Laziness

Yes, I’m lazy when it comes to updating journals and stuff. I warned you about that in my first post.

But there’s lots to talk about since then, so here are some quick hits.

First, congrats to Iggy and Richard de Bleys. They are very deserving.

I wonder how Reagan will be perceived in 100 years.

Speaking of deaths, condolences to Ralph Wiley’s family. Wiley was a good sportswriter, and though I quite often didn’t agree with him, he was always thought provoking.

I’m sure glad the Pistons won. I have gotten very tired of Kobe and the Lakers. I don’t know if Kobe’s guilty or not of rape, but he’s certainly guilty of adultery and overexposure. I would love to just shake some sense into those writers who commended him for his basketball play after having to fly back from Colorado. You know, had he not had an affair, this would not be happening. If his play suffered from the travels, then he owes his teammates and fans a bigtime apology. If it doesn’t, then he’s doing his job. Neither of these options deserve huge kudos.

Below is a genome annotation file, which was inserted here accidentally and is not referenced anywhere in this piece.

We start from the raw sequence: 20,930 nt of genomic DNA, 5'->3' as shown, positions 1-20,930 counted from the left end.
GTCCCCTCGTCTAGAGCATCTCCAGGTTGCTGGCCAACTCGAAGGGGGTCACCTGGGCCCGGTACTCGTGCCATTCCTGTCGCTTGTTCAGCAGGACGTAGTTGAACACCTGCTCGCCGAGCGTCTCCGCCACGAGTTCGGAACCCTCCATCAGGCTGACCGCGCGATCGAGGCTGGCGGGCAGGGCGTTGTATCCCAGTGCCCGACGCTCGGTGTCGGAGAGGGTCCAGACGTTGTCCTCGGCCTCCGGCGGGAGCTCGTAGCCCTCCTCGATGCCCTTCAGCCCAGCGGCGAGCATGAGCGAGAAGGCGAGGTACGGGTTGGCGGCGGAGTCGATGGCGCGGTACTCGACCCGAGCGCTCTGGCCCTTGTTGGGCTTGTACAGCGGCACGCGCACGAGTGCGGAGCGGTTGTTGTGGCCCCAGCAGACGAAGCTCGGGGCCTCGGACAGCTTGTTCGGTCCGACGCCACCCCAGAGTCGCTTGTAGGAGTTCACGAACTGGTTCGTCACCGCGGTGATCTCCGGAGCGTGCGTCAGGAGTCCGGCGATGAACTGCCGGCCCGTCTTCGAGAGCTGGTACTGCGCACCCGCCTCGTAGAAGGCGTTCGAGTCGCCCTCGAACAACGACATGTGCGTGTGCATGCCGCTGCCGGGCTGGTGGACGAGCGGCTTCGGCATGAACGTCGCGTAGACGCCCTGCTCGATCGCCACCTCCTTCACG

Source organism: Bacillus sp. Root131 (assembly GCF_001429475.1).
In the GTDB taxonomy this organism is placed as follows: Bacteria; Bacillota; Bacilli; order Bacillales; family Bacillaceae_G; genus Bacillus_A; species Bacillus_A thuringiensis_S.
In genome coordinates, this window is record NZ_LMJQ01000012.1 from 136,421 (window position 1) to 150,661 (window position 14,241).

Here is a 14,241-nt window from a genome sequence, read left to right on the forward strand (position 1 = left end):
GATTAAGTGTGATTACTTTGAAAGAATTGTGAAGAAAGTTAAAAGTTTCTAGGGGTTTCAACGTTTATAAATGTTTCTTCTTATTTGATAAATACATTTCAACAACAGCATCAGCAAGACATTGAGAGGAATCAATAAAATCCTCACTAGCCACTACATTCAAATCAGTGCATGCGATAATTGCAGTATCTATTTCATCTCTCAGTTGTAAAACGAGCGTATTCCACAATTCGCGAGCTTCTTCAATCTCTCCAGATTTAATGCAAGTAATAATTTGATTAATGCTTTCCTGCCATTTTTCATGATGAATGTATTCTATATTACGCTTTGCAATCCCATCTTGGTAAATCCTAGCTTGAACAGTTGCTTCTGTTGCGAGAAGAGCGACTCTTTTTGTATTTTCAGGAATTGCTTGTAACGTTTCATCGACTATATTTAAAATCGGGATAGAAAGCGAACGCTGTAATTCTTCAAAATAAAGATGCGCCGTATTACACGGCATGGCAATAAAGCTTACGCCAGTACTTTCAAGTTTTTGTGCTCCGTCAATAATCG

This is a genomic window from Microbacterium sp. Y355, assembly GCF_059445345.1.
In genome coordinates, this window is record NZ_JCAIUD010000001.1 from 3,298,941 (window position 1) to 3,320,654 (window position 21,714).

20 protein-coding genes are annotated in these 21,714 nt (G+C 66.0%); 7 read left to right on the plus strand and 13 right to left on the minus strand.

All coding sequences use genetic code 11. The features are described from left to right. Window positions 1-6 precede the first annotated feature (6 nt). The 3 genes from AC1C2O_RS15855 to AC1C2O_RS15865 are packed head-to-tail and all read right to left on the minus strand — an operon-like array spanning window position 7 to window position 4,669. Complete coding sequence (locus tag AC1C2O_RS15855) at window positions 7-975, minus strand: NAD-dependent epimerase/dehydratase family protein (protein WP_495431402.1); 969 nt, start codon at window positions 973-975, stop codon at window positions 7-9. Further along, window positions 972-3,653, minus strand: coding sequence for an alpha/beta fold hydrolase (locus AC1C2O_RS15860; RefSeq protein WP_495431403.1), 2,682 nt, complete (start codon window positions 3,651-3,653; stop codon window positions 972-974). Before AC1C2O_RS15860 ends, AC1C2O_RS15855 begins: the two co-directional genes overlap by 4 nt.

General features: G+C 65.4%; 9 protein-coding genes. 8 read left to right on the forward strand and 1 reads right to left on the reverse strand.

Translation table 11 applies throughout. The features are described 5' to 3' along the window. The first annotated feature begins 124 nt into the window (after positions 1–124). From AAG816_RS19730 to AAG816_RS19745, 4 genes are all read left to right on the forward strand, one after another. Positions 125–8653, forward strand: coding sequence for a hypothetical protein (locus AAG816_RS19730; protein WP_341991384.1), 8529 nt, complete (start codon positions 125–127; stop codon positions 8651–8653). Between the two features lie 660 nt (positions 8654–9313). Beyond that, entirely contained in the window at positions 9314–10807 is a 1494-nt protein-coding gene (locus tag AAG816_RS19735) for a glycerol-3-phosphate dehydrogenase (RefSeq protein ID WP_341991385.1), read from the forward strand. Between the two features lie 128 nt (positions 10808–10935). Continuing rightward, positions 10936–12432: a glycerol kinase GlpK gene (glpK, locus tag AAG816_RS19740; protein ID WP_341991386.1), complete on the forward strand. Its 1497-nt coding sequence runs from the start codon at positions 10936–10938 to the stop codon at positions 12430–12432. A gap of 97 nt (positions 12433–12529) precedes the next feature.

Had beers with Hereward on Saturday night. That was a lot of fun, I suspect we might just do that again. Took Medb to Harry Potter on Sunday. Happy Birthday, you too, both on 20 June.

I’ll think of more later, but that’s enough for now. Hardly Gleeman-length (see www.aarongleeman.com), but close enough.

A Different Note

I’ve been debating mentioning this hear, but I’m thinking that even though it’s been a couple of weeks, I still should say something.

I’m a very big baseball fan and baseball is a sport that is doing extremely well despite the current commissioner. Baseball is extremely profitable, again despite the dire warnings from Bud Selig. These warnings tend to drive people away, but he’s only concerned about getting money from states and municipalities to create new stadiums.

An example, when owners creatively financed their own stadiums, such as Peter Magowan of San Francisco, Selig threatened to enforce a rule long defunct that could theoretically take away the team from such owners.